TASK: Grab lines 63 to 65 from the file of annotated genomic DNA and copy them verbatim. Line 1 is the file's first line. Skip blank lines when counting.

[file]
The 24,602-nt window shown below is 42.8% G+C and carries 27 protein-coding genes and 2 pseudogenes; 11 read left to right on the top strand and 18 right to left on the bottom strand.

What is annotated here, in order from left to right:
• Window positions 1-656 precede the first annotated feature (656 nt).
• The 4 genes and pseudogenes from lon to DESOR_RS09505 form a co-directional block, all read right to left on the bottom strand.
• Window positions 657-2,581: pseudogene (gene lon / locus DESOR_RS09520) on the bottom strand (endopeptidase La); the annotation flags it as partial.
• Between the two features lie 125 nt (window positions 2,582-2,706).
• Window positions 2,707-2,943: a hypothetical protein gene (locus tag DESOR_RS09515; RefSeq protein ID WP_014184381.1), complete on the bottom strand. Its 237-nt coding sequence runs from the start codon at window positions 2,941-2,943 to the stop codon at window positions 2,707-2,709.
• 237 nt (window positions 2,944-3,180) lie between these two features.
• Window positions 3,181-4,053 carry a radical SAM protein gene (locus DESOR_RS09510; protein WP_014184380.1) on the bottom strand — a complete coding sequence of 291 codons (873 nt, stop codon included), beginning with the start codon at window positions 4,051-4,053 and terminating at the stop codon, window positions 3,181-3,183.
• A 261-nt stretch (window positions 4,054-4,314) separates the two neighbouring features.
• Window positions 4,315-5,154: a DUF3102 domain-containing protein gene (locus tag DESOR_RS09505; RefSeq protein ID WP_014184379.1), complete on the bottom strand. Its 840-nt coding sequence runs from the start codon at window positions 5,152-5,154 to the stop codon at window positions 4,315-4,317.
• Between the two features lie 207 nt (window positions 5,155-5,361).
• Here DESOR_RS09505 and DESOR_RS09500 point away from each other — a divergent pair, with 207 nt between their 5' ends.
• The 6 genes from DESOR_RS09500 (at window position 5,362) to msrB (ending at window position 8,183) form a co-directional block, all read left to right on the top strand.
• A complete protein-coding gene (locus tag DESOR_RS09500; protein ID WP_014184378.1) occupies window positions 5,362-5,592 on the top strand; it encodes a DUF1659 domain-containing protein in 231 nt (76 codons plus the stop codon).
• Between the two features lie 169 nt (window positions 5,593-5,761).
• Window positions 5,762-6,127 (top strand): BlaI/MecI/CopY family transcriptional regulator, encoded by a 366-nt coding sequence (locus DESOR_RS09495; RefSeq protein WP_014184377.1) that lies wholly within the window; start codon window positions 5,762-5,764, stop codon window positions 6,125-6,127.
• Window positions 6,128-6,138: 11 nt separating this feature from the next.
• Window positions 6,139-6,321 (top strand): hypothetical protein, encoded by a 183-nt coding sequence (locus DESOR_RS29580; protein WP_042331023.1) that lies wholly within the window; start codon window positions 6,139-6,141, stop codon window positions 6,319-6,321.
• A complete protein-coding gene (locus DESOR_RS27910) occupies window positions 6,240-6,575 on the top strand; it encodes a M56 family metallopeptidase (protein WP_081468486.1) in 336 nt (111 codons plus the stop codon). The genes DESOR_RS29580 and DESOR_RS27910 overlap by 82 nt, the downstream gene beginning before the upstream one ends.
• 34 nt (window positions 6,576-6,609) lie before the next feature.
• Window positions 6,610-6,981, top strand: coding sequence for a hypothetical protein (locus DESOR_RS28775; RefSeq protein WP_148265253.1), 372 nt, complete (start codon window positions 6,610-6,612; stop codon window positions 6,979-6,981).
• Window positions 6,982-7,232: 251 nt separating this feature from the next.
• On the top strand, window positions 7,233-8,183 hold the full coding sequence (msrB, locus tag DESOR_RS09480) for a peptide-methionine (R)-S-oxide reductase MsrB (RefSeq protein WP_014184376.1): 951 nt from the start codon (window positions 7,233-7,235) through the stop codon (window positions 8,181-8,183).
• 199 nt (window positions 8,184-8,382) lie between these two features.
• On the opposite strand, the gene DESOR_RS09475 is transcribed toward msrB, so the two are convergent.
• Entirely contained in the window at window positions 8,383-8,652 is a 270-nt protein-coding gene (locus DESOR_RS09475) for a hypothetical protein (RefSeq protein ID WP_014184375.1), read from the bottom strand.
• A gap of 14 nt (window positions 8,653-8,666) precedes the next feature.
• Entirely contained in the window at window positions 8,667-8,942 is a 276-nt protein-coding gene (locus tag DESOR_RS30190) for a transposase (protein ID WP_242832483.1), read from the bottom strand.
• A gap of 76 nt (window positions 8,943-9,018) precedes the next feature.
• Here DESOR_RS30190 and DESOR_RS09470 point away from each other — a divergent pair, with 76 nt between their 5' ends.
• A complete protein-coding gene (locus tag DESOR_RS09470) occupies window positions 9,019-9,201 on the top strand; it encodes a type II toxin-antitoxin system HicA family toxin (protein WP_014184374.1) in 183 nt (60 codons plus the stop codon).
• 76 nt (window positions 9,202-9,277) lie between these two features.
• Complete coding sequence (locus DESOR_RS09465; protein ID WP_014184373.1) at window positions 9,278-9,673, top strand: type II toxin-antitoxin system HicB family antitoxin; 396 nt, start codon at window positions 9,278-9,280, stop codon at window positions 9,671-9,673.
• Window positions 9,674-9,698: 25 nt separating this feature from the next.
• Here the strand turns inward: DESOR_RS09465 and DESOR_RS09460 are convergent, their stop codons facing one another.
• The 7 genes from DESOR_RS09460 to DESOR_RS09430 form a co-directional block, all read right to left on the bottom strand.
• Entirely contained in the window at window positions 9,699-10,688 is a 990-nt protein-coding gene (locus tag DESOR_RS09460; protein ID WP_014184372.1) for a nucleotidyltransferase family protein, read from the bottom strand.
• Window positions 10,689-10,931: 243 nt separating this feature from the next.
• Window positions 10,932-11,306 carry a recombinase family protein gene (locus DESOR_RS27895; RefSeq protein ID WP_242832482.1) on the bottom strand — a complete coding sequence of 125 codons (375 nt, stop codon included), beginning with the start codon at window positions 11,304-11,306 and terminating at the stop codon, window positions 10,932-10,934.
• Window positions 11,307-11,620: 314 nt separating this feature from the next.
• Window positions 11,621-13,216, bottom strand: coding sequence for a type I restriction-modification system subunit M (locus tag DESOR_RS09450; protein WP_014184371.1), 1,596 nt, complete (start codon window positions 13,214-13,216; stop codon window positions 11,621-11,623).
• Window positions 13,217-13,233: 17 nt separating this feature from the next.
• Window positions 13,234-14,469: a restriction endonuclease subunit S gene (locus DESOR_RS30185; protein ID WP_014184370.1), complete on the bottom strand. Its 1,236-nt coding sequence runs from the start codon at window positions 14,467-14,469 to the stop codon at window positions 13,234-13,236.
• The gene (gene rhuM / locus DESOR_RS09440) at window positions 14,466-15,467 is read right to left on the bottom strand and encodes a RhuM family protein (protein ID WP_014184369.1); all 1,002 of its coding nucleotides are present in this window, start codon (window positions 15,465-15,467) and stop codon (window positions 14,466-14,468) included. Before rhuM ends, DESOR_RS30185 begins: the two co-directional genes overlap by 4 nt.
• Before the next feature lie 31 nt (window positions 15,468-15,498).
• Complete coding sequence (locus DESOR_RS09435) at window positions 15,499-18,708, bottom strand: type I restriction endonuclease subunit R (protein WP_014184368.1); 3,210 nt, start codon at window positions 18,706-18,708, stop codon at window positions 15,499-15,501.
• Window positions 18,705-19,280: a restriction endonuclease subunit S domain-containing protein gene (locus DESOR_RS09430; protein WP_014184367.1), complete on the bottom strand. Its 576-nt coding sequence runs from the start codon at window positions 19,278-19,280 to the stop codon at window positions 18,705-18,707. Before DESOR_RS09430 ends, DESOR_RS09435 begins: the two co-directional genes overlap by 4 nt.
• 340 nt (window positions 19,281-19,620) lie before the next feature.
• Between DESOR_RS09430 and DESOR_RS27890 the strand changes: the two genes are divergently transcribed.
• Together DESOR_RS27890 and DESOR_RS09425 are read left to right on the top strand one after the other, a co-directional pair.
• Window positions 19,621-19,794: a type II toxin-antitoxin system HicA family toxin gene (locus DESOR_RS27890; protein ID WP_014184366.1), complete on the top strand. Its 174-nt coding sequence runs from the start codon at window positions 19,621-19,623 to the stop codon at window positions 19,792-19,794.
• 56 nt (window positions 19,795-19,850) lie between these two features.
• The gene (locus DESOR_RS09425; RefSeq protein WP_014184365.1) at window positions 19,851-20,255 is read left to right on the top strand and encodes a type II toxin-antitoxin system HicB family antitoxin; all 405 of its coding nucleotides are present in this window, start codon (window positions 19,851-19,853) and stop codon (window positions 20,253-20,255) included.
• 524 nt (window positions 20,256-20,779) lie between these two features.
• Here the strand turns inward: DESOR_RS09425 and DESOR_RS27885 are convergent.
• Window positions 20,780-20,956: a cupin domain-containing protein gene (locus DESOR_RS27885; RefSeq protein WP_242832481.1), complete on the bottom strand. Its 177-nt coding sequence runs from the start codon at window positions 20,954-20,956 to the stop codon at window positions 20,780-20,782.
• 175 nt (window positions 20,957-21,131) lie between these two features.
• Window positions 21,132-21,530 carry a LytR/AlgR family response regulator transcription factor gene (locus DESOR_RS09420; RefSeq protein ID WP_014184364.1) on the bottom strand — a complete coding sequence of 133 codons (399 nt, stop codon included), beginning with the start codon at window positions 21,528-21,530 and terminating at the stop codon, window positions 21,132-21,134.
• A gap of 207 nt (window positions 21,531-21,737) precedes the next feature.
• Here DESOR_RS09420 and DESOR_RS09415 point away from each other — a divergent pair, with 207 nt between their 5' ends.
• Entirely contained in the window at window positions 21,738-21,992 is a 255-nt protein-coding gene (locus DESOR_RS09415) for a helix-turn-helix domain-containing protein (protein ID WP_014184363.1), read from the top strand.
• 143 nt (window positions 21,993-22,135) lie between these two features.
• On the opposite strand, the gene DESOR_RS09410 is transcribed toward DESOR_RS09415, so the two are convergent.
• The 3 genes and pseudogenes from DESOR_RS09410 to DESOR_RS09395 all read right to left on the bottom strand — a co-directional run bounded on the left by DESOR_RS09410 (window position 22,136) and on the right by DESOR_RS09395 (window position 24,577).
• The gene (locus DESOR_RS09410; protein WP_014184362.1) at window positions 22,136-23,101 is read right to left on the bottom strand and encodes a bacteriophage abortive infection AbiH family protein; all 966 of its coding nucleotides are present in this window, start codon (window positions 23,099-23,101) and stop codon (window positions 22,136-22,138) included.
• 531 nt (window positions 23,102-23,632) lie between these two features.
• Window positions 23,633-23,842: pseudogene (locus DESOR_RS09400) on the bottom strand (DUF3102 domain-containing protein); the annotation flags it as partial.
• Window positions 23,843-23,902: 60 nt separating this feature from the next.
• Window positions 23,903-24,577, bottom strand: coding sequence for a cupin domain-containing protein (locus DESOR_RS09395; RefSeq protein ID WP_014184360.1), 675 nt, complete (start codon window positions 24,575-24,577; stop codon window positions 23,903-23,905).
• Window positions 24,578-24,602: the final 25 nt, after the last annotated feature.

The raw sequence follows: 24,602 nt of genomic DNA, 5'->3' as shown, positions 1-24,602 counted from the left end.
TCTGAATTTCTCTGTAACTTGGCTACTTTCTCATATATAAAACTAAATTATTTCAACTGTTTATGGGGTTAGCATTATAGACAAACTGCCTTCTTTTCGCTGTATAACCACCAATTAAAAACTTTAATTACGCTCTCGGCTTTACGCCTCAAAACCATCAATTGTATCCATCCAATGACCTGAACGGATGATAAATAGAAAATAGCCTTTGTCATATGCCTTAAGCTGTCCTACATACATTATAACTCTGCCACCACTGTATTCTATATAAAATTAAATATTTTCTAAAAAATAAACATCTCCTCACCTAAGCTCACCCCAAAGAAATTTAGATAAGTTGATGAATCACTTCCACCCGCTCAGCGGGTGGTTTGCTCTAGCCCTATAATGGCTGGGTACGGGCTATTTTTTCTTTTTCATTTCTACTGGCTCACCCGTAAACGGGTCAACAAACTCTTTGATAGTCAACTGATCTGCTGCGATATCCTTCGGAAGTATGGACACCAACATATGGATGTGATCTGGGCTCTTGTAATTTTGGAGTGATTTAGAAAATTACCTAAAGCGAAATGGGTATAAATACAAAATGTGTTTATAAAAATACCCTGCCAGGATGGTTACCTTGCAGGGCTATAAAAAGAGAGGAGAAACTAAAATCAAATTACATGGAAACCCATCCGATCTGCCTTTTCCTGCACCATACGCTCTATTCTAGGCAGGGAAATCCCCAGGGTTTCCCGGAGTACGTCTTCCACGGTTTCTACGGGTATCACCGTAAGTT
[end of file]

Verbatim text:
• 143 nt (window positions 21,993-22,135) lie between these two features.
• On the opposite strand, the gene DESOR_RS09410 is transcribed toward DESOR_RS09415, so the two are convergent.
• The 3 genes and pseudogenes from DESOR_RS09410 to DESOR_RS09395 all read right to left on the bottom strand — a co-directional run bounded on the left by DESOR_RS09410 (window position 22,136) and on the right by DESOR_RS09395 (window position 24,577).